The screening tool is standardized and uses percentiles to give an AS Quotient. This score predicts the likelihood that a child or adolescent has Asperger’s Syndrome. The test covers behaviors across several domains, including cognitive, maladaptive, social, sensory, motor, and language. The behaviors addressed are those behaviors typically seen in children with Asperger’s, as well as behaviors that are seen in children without an Autistic Disorder. The test contains 50 questions, all which are answered with a yes or no to indicate whether the behavior occurs.

The Asperger Syndrome Diagnostic Scale has an administrative qualification level of B. This means that individuals who administer the ASDS must have a degree from an accredited four-year college. This degree must be completed in psychology, counseling, or speech and language pathology. The individual must also have completed coursework in test interpretation, psychometrics, educational statistics, or measurement theory or a license indicating appropriate training in the ethics and competency required for using psychological tests.

The respondent for the ASDS can be one of several individuals who are very familiar with the child or adolescent being tested. Parents and siblings are often the primary respondents. The child’s service providers, such as speech and language pathologists, therapists, and teachers can also act as respondents.

The Asperger Syndrome Diagnostic Scale cannot be used in isolation to provide a diagnosis of Asperger’s. The ASDS is a screening tool to indicate the likelihood of the individual having Asperger’s. The AS Quotient can be used to indicate whether a professional should further evaluate the child in order to receive an official formal diagnosis.

One concern with the ASDS is that it has not been shown to reliably differentiate between Asperger Syndrome and the other subtypes of Autism Spectrum Disorder. Since the symptoms of Asperger are also similar to the symptoms of PDD-NOS and Autistic Disorder, a qualified team of autism professionals must do further evaluation. This can help determine what subset of Autism Spectrum Disorder the individual has.

A benefit of the ASDS is that it not only provides an overall AS Quotient, but it also gives scores for each of the individual domains on the test. The individual results in the cognitive, language, social, maladaptive, and sensorimotor subscales can assist the professional in determining specific areas of deficit and difficulty in the child. These scores can be especially helpful in treatment planning and determining areas for further testing.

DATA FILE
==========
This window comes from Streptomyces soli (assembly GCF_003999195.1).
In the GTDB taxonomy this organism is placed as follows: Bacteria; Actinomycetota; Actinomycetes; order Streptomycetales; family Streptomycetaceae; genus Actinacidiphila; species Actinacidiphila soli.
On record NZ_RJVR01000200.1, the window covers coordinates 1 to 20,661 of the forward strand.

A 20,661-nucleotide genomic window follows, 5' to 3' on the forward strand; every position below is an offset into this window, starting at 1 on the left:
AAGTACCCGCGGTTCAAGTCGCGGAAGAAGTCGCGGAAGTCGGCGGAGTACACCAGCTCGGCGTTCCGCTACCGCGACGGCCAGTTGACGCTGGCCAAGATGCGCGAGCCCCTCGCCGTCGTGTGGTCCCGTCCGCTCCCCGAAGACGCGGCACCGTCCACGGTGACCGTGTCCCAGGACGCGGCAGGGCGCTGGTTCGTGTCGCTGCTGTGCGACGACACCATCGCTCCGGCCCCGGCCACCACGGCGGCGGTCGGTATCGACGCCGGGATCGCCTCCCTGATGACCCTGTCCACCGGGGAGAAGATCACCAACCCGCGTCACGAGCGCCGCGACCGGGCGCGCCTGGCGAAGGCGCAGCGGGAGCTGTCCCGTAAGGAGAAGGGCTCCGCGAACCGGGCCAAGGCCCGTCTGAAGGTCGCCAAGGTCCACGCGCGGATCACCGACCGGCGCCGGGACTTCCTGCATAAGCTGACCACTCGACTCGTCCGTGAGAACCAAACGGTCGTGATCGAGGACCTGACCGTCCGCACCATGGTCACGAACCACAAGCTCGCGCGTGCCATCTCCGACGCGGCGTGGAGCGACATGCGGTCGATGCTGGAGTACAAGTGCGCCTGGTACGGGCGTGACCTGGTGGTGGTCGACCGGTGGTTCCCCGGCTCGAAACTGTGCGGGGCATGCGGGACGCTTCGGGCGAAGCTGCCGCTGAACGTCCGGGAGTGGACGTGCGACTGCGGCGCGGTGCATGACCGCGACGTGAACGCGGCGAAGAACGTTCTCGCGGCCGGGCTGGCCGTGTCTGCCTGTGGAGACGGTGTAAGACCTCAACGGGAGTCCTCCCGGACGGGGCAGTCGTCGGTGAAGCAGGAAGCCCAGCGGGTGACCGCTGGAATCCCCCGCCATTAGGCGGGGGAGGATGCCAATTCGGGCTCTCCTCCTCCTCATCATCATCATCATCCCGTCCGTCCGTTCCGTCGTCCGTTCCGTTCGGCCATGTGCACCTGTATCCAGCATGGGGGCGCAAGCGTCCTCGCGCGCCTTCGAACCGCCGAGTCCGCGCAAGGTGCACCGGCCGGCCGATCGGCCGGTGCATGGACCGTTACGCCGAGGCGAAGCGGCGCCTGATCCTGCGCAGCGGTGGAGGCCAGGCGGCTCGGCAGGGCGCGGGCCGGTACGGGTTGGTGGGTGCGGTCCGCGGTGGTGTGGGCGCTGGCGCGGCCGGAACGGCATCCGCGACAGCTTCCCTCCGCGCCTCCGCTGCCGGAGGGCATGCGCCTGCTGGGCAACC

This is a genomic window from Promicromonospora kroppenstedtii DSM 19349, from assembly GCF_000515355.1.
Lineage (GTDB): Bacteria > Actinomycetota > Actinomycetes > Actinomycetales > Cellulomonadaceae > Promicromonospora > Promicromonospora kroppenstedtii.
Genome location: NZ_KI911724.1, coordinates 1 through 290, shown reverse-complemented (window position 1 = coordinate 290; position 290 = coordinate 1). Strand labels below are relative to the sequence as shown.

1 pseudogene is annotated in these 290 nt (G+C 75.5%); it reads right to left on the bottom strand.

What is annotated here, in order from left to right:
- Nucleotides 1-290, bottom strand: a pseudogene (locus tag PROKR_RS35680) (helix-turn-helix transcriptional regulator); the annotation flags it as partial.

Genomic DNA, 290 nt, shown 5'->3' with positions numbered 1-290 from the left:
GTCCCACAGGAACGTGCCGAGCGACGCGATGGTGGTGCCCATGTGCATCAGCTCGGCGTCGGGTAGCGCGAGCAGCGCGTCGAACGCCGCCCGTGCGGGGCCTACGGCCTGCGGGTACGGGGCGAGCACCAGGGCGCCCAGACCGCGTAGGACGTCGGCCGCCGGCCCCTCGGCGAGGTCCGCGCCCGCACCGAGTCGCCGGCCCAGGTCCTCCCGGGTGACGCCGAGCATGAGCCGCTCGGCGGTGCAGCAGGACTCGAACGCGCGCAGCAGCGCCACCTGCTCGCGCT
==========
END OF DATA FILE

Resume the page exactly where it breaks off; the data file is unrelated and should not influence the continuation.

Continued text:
The results of the ADSD also have other non-clinical purposes. They can also be used to help draft goals for the child’s IEP or school intervention plan. The test can also be given annually as a way to measure growth and progress across the different domains in an individual already diagnosed with Asperger Syndrome.

What types of Asperger’s tests are available for adults?

Like previously stated, Asperger syndrome is a pervasive developmental disorder characterized by significant impairments in social interaction and stereotyped patterns of behavior. What distinguishes Asperger Syndrome from other Autism Spectrum Disorders is the lack of any significant delay in language or cognitive ability. Asperger Syndrome is not as easy to diagnose as other disorders of the Autism Spectrum, so it is quite common for a person with Asperger to receive the diagnosis as an adult, even though the problems began in childhood. There are several tests and assessments that are designed to determine whether an adult has Asperger Syndrome or one of the other Autism Spectrum Disorders.

The ADI (Autism Diagnostic Interview Revised) is an interview-based assessment that is used to ask questions of a parent, or if the parent is not available, some other person who knew the individual as a child. The questions are designed to determine whether the adult had problems with social interactions as a child, and to rule out other forms of autism. The ADI is effective, but it is limited since the parent may no longer be available, and it takes about three hours to administer.

The AQ (Autism Spectrum Quotient) is a much shorter screening device used to identify adults who may have Asperger Syndrome or Autism. This instrument contains 50 questions that relate to the areas of social skill, attention switching, attention to detail, communication and imagination. The subject responds to each question with “definitely agree,” “slightly agree,” “slightly disagree” and “definitely disagree.” The responses to these questions show the degree to which the subject has features typical of people with Autism or Asperger Syndrome.

Another Asperger screening instrument is the EQ (Empathy Quotient), a 15 item questionnaire used to determine the degree to which an individual cannot understand the feelings and thoughts of others. Though this is a really short assessment that focuses on only one area of development, it has a very strong correlation with the presence of Asperger Syndrome.

As a whole, Asperger’s is a relatively misunderstood type of autism, especially on the Internet. Visit Asperger’s in Adults to read more about Asperger’s Syndrome and high functioning autism.